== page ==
Want a Better Food System? Think Outside!
When it comes to our planet’s food system, problems exist everywhere from packaging, waste, irrigation to distribution, and scientists across the globe are looking to create solutions that help support a healthy planet. But how would nature design a better food system? That’s the question posed to competitors in the Biomimicry Global Design Challenge, a challenge focused on finding innovative nature-inspired design solutions to combat critical sustainability issues.
Megan Schuknecht - Director of Design Challenges, Biomimicry Institute The Biomimicry Global Design Challenge is an annual competition that invites people around the world to address global sustainability issues using nature as a guide. The challenge is hosted by the Biomimicry Institute, in partnership with the Ray C. Anderson Corporation and it’s open to students and professionals around the world and the theme for this year’s challenge is food systems.
Nature’s systems are a model of abundance and resistance, efficiency and we really believe that by looking to nature for solutions to food system problems, we can emulate some of those qualities of abundance, resilience, fertility and efficiency all while feeding the world. By modeling how nature feeds its communities we believe that we can grow more food, feed the world be more efficient in how we distribute, package and consume that food all while protecting the ecosystems at the heart of our system.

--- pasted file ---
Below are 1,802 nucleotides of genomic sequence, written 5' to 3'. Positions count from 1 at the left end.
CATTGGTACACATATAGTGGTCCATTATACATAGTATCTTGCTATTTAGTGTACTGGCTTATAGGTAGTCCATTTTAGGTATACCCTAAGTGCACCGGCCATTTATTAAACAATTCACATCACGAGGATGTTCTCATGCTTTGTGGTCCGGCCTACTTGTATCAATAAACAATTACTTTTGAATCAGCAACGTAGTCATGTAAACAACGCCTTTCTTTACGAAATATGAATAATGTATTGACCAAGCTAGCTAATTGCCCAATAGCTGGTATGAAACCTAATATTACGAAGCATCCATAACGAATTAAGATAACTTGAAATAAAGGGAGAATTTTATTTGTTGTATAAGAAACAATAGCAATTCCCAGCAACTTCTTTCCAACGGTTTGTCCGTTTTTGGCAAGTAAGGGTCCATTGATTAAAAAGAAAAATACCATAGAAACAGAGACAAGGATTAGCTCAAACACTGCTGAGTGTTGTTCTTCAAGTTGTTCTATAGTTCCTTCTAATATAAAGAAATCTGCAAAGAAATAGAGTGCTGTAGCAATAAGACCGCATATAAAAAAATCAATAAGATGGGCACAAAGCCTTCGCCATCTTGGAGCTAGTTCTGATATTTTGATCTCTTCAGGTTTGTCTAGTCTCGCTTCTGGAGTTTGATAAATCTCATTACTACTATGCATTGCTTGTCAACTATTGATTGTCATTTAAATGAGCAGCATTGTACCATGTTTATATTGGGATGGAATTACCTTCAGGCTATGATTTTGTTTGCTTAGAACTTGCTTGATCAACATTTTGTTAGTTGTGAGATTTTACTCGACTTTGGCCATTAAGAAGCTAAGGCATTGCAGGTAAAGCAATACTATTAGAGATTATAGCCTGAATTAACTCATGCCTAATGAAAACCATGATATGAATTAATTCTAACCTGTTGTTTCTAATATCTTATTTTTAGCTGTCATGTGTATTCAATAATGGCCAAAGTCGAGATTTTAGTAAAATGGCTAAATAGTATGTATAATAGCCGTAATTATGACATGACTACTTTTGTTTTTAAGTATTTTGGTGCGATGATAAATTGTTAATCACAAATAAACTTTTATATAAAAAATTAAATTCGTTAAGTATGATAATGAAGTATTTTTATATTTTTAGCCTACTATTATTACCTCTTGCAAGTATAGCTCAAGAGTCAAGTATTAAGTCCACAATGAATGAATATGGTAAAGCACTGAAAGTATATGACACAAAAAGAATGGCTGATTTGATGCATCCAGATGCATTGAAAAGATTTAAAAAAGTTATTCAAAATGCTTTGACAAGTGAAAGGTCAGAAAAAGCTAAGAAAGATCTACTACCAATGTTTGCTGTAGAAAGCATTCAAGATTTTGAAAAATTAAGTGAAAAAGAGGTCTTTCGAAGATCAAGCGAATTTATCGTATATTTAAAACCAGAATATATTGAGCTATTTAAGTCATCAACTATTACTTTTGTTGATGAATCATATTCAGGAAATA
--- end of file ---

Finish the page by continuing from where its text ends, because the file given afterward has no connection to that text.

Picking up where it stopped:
PHIL So what are some of the innovations that have some out of this Biomimicry Global Design Challenge so far?
Megan: One of my favorite winner was our grand prize winnres from 2012 for our water access and management competition. They were looking at the challenge of Buoyancy and how nature manages Buoyancy. They knew that cargo ships cause huge problems in our ecosystems. Not only do cargo ships use huge amounts of energy and dirty oil to transport their cargo but they also carry lots of ballast water full of invasive species to new ports around the world. Their design looks at using air for ballast rather than water. So not only did their solution look at energy but it would also eliminate this huge problem of invasive species being transported around the world in marine environments.
Megan: They were a team primarily of product designers, but what they recognized as their challenge was helping farmers in the outskirts of Cairo solve some of their solutions. One of their problems was getting irrigation water to their crops, and another problem was given current irrigation methods their was a pest problem, with pests in the soil getting into their crops. By looking to nature for solutions they came up with a canal inspired way of circulating water relying on existing canal systems. It was a very innovative solution that came out of looking to nature for solutions.
Megan: A lot of competitions focus on either a design contest or their courting competitors who already have prototypes and simply helping get those prototypes to market. In our competition we’re supporting the entire process. We’re trying to seed an artery of sustainable innovation to get more Biomimetic solutions to market and to show how viable Biomimetic concepts are. And that in the long run they can save us money and energy all while protecting the ecosystems at the root of our lives. We need new ways of thinking and new ways of approaching innovation and Biomimicry provides a new lens on just that.
Visit their site at http://challenge.biomimicry.org
https://vimeo.com/91553207 Team Dédale - The Air Ballast Biomimetic Cargo Ship
https://vimeo.com/62531994 Dromedarily Sustainable Circulation - project documentation
https://vimeo.com/1169844922015 Biomimicry Global Design Challenge - Food Systems